In a candid recent interview with Bloomberg Television, the COO of Facebook, Sheryl Sandberg, hit out at sexism in the workplace. Sandberg complained that the more successful women become in the workplace, the less popular and liked they are among their colleagues. The Facebook boss’ views on this are stark: a woman’s success and her likability are “negatively correlated”. “The treatment of women in the workforce is an issue,” said Sandberg in the interview. “The assumptions that men can have both families and work and women can’t. Those are bad and those are hard and we need to change them, “ she added.
Richard Branson, who also took part in the televised discussion hosted by presenter Emily Chang, was similarly pessimistic: “I don’t think we’re going to get to a situation where boardrooms are very equal for women for another 100 years,” he sighed.
Many gender equality advocates have pinned their hopes on government policy-led change. It is perhaps disappointing, therefore, that gender equality was discussed so little during the 2015 UK election. In fact, you would have been hard pressed to find a detailed statement from David Cameron, Ed Miliband or Nick Clegg on gender equality in the workplace outside of their interviews with women’s magazines. If you think about it, this is quite a patronising fact. And it suggests that British politicians are in danger of discussing gender parity in an echo chamber; they seem to be only raising these issues with the audience who already feels passionate about them while at the same time they do little to challenge those who undermine equality in the workplace or prioritise the cause.
Furthermore, the only time women were discussed as a discrete entity during the election was in the context of Labour’s pink bus flop; when Labour MP Harriet Harman led a campaign through British marginals in a magenta coloured bus to try and convince women to vote Labour, it prompted a backlash against the “patronising” “Barbie” bus. The media salivated over the scandal, and ostensibly felt little compulsion to move the conversation beyond a shallow debate about whether the colour pink is offensive to women.
And yet the problem of gender equality in the workplace remains an extremely serious problem.
The gender pay gap in the EU remains stubbornly high at 17.5%. A recent report from the EU Commission for Justice, Consumers and Gender Equality found that if the rate of improvement remains at current levels then it will take almost three decades to get 75% of European women into the workplace and more than seven decades for women to achieve equal pay with men. It will also be nearly 40 years before men and women do an equal amount of housework. The situation in the UK specifically is worse. The earning gap in Britain is 46% compared with 37% in the EU. Many women continue to occupy low skilled, low wage positions.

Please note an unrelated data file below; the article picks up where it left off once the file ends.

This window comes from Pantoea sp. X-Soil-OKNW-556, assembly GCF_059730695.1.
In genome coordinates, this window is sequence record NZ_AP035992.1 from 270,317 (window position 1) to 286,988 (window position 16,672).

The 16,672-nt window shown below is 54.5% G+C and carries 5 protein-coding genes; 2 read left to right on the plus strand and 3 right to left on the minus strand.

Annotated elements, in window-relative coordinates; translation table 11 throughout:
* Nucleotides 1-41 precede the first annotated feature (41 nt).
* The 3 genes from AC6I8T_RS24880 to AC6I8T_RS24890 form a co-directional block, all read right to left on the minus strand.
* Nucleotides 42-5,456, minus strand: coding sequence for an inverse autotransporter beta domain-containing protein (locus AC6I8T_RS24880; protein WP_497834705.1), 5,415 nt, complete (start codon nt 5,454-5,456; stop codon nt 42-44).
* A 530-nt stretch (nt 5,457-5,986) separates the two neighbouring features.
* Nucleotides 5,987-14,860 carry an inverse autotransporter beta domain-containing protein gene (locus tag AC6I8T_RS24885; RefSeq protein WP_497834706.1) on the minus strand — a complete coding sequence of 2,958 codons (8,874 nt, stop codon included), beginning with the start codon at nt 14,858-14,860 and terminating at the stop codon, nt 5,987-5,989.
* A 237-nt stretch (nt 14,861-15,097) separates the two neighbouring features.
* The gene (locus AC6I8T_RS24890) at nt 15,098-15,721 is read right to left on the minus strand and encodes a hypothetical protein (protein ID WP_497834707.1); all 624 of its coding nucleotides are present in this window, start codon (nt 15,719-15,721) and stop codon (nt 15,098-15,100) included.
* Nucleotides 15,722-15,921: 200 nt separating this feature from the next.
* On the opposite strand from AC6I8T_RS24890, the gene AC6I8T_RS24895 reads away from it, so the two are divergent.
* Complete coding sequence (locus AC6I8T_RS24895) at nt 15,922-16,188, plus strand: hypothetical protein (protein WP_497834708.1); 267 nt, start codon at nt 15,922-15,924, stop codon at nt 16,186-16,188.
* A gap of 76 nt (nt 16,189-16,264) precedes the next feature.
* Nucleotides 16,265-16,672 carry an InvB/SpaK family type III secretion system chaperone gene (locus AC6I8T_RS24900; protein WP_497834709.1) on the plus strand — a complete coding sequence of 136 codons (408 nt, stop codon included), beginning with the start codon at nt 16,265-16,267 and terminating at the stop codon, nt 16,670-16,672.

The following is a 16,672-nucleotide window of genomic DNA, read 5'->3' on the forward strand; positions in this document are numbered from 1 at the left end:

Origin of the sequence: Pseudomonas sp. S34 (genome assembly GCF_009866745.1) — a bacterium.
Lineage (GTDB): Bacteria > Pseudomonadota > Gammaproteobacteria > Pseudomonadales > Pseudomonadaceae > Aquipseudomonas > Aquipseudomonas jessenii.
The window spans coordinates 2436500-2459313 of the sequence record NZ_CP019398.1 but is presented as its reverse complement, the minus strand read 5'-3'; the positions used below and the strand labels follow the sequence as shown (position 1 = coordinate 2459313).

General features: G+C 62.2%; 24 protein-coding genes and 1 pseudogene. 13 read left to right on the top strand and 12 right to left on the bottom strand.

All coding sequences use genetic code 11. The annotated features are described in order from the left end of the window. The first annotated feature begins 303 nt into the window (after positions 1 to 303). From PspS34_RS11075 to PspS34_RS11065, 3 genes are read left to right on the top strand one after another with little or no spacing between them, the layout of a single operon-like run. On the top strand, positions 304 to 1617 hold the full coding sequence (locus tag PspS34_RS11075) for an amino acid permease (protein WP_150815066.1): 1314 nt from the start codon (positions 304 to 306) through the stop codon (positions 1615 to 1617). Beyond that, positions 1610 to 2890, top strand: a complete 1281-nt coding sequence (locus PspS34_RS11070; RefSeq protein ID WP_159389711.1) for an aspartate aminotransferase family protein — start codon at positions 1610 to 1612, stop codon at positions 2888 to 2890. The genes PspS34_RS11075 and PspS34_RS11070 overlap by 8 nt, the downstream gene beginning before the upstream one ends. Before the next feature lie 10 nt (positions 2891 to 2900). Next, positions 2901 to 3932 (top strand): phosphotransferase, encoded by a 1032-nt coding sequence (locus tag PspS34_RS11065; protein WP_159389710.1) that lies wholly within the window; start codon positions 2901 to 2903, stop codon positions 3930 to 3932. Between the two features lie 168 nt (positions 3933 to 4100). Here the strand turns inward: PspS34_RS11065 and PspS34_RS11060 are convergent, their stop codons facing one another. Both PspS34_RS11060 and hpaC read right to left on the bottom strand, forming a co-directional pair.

A £1 million Equality and Human Rights Commission study, due to be published later this year, will bring little good news . It is expected to provide evidence that there has been a huge surge in women suffering from discrimination at work for becoming pregnant or taking advantage of maternity leave. Campaigners hope that Pregnant Then Screwed will help expose how bad the situation has become and build pressure for serious measures to tackle the problem.
Meanwhile, a study published by law firm Fisher Jones Greenwood earlier in the spring found that women face 25% more gender discrimination than men (37% versus 12%). Worryingly, the report also found that roughly a third of discrimination cases remain ‘hidden’, as many victims do not see that filing a complaint will make a positive difference to their situation. Furthermore, just 11% of victims sought legal advice or took their case to a tribunal.
Gender inequality in the workplace is clearly a huge, multilayered problem. There is no silver bullet that will make our workplaces completely egalitarian. Governments will have to play their role in pushing for change. However, gender equality could also be inadvertently promoted by the private sector, with the natural shift towards flexible working. The latter could prove to be hugely important in transforming women’s fortunes.
A survey of 1,000 women carried out by a new organisation called She’s Back, which is aimed at connecting women returning to work with potential employers, found that three quarters of ‘women returners’ found the workplace to be too inflexible. Many also said that inflexibility had compelled them to actually quit their job before having children in the first place. If companies can strive to make the workplace more flexible, by exploring possibilities in terms of working remotely or partially from home, or giving employees greater freedom to decide their hours, then perhaps we will have broken down one more barrier to complete equality in the workplace.